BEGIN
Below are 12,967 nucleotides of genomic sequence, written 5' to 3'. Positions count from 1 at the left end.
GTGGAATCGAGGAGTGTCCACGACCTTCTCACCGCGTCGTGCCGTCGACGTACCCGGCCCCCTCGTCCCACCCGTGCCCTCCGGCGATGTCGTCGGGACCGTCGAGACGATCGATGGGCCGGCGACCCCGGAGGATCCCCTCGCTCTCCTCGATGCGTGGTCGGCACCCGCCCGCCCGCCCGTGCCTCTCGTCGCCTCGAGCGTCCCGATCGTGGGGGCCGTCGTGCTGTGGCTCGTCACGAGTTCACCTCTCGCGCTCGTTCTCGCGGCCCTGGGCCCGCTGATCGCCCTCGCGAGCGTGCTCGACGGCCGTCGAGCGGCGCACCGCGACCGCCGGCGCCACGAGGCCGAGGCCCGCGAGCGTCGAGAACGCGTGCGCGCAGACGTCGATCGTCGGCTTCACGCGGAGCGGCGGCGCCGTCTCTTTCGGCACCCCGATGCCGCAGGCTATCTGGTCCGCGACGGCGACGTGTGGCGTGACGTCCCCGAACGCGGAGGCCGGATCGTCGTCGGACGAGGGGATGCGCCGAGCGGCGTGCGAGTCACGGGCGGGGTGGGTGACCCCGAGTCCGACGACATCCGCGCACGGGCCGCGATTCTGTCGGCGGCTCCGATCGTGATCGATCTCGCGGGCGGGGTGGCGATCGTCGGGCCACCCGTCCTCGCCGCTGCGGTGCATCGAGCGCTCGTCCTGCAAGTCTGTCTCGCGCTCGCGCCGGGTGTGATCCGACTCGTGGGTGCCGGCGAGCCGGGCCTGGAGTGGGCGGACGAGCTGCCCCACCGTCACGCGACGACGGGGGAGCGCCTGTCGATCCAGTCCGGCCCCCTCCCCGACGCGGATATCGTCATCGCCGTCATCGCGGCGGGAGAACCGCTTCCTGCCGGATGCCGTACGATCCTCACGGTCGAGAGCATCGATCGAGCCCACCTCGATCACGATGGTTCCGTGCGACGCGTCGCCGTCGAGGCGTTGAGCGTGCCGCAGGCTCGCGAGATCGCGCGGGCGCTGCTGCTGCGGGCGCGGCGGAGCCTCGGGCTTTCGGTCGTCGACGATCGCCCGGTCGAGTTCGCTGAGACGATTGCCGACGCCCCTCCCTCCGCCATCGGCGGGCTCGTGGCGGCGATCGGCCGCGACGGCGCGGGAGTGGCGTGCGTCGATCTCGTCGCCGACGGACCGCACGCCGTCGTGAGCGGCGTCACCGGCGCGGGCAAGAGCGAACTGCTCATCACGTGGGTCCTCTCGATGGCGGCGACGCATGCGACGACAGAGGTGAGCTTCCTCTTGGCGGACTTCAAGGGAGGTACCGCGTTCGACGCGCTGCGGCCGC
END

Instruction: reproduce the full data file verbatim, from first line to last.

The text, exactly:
Below are 12,967 nucleotides of genomic sequence, written 5' to 3'. Positions count from 1 at the left end.
GTGGAATCGAGGAGTGTCCACGACCTTCTCACCGCGTCGTGCCGTCGACGTACCCGGCCCCCTCGTCCCACCCGTGCCCTCCGGCGATGTCGTCGGGACCGTCGAGACGATCGATGGGCCGGCGACCCCGGAGGATCCCCTCGCTCTCCTCGATGCGTGGTCGGCACCCGCCCGCCCGCCCGTGCCTCTCGTCGCCTCGAGCGTCCCGATCGTGGGGGCCGTCGTGCTGTGGCTCGTCACGAGTTCACCTCTCGCGCTCGTTCTCGCGGCCCTGGGCCCGCTGATCGCCCTCGCGAGCGTGCTCGACGGCCGTCGAGCGGCGCACCGCGACCGCCGGCGCCACGAGGCCGAGGCCCGCGAGCGTCGAGAACGCGTGCGCGCAGACGTCGATCGTCGGCTTCACGCGGAGCGGCGGCGCCGTCTCTTTCGGCACCCCGATGCCGCAGGCTATCTGGTCCGCGACGGCGACGTGTGGCGTGACGTCCCCGAACGCGGAGGCCGGATCGTCGTCGGACGAGGGGATGCGCCGAGCGGCGTGCGAGTCACGGGCGGGGTGGGTGACCCCGAGTCCGACGACATCCGCGCACGGGCCGCGATTCTGTCGGCGGCTCCGATCGTGATCGATCTCGCGGGCGGGGTGGCGATCGTCGGGCCACCCGTCCTCGCCGCTGCGGTGCATCGAGCGCTCGTCCTGCAAGTCTGTCTCGCGCTCGCGCCGGGTGTGATCCGACTCGTGGGTGCCGGCGAGCCGGGCCTGGAGTGGGCGGACGAGCTGCCCCACCGTCACGCGACGACGGGGGAGCGCCTGTCGATCCAGTCCGGCCCCCTCCCCGACGCGGATATCGTCATCGCCGTCATCGCGGCGGGAGAACCGCTTCCTGCCGGATGCCGTACGATCCTCACGGTCGAGAGCATCGATCGAGCCCACCTCGATCACGATGGTTCCGTGCGACGCGTCGCCGTCGAGGCGTTGAGCGTGCCGCAGGCTCGCGAGATCGCGCGGGCGCTGCTGCTGCGGGCGCGGCGGAGCCTCGGGCTTTCGGTCGTCGACGATCGCCCGGTCGAGTTCGCTGAGACGATTGCCGACGCCCCTCCCTCCGCCATCGGCGGGCTCGTGGCGGCGATCGGCCGCGACGGCGCGGGAGTGGCGTGCGTCGATCTCGTCGCCGACGGACCGCACGCCGTCGTGAGCGGCGTCACCGGCGCGGGCAAGAGCGAACTGCTCATCACGTGGGTCCTCTCGATGGCGGCGACGCATGCGACGACAGAGGTGAGCTTCCTCTTGGCGGACTTCAAGGGAGGTACCGCGTTCGACGCGCTGCGGCCGC